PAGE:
Manchester City’s appeal against a two-year ban from European football will to be heard by the Court of Arbitration for Sport (CAS) on June 8-10.
City were handed the ban and fined £24.9m on February 14 for “serious breaches” of UEFA’s Financial Fair Play and club licensing regulations, after being found guilty by an Adjudicatory Chamber of the Club Financial Control Body (CFCB).
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In a statement, UEFA said City “overstated its sponsorship revenue in its accounts and in the break-even information submitted to UEFA between 2012 and 2016”.
The club were also found guilty of “failing to cooperate in the investigation by the CFCB” and will be banned from Europe in the 2020/21 and 2021/22 seasons.
The club immediately made clear their intentions to challenge that ruling, saying in a statement at the time that they were “disappointed but not surprised” by the verdict, describing the process as “prejudicial”.
City’s chief executive Ferran Soriano described the allegations as “false”, adding that the club “will do everything that can be done to prove so”.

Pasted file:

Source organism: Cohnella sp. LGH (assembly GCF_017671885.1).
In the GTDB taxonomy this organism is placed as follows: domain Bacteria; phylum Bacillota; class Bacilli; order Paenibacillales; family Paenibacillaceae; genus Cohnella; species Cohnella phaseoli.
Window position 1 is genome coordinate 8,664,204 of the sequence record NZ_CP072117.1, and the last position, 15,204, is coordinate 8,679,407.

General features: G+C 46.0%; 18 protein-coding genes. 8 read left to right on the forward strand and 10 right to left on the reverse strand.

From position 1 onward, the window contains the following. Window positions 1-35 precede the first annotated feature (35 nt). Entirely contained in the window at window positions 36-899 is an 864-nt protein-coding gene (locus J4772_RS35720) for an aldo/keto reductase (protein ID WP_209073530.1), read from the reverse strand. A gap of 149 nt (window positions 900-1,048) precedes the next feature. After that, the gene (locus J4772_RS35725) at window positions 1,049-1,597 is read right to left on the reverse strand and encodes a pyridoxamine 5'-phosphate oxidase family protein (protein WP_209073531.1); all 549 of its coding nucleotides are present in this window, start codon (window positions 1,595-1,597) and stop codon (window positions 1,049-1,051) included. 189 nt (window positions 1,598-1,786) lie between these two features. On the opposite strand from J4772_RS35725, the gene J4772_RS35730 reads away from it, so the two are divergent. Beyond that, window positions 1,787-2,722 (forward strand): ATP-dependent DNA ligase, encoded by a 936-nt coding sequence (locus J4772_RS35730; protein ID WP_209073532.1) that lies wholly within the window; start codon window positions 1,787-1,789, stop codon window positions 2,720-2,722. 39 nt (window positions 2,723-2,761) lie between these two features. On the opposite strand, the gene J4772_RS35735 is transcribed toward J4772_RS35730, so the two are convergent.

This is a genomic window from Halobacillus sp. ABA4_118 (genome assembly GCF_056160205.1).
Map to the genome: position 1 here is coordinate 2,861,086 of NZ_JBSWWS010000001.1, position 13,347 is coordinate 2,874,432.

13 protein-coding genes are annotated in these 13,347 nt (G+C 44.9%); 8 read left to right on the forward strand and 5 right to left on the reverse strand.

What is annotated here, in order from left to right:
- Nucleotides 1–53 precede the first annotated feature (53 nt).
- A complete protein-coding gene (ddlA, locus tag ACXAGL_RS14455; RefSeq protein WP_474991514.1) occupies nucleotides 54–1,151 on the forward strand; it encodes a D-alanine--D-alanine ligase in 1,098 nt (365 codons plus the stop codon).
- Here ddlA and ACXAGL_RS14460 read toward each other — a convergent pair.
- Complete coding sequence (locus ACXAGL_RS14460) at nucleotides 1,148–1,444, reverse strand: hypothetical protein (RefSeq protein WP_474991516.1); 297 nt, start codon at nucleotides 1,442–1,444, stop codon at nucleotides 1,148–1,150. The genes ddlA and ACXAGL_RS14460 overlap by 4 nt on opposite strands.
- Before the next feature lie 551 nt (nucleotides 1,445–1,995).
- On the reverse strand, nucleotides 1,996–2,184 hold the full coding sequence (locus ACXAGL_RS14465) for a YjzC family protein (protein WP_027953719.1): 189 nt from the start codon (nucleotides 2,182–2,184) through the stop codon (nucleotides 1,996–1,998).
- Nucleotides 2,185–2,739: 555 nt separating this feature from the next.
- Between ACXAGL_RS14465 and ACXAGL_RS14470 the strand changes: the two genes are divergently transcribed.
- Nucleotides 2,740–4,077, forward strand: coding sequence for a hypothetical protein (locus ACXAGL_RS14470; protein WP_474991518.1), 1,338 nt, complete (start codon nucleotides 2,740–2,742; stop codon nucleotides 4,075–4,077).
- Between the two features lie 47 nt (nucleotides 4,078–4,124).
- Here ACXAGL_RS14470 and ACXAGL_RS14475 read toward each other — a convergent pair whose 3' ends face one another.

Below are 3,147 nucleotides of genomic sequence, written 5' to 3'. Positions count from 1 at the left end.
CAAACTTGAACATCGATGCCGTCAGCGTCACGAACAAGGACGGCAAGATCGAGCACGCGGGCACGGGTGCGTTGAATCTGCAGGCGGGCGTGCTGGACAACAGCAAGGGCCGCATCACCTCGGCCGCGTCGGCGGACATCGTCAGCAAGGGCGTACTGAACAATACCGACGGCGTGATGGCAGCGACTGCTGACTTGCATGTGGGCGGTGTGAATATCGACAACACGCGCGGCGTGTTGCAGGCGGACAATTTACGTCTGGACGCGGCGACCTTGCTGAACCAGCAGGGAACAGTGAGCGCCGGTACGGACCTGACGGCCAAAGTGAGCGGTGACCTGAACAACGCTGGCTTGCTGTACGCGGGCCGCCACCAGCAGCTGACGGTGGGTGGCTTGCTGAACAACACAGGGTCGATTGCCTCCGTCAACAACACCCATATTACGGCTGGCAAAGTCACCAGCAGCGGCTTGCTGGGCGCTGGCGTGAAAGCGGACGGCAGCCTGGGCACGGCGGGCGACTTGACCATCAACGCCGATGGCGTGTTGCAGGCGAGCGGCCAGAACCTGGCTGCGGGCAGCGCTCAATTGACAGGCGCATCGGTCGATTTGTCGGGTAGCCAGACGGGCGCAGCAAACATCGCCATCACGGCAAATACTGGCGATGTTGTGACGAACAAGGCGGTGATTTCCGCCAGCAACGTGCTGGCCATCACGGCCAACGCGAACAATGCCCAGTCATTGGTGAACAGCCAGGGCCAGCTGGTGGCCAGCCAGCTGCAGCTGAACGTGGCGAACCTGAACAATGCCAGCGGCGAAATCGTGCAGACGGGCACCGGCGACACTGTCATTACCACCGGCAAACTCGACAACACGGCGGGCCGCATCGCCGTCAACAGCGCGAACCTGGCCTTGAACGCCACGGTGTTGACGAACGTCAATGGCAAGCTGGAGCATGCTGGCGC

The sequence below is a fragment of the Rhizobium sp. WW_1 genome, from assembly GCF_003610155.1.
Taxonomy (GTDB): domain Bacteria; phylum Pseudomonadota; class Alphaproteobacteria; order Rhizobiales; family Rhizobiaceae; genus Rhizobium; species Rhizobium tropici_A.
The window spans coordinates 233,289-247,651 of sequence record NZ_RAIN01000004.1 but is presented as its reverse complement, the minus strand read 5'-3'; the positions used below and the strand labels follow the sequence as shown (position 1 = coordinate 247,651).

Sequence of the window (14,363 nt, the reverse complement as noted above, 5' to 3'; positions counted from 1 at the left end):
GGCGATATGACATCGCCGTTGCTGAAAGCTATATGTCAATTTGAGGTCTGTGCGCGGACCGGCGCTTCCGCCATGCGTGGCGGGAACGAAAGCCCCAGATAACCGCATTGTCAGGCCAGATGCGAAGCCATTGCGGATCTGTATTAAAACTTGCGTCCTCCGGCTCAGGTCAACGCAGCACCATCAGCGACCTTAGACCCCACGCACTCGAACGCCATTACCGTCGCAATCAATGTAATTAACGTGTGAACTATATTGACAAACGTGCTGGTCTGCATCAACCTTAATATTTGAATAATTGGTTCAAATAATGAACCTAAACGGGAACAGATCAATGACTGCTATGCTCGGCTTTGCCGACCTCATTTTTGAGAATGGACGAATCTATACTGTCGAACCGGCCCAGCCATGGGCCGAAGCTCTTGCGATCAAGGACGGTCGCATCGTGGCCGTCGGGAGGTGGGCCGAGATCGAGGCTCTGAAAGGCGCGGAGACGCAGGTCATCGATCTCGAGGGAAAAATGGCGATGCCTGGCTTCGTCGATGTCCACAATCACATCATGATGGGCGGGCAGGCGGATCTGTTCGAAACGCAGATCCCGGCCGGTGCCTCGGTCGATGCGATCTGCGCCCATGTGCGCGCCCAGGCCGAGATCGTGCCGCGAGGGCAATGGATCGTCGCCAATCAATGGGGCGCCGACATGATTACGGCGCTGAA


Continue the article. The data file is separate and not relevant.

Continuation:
The club were also fined €30m – which currently equates to £26.35m.
FFP was introduced by UEFA at the start of the 2011-12 season as an attempt to prevent clubs falling into serious financial difficulty by overspending.
All clubs competing in UEFA competitions are expected to operate within their means and meet break-even targets, while dealings have to be transparent.
Earlier this month, Kevin De Bruyne admitted he will consider his future if City’s two-year ban from European competition stands.
“The club has told us that they will appeal the decision, and they are 100 per cent convinced that they are in the right,” De Bruyne told Belgian outlet Het Laatste Nieuws.
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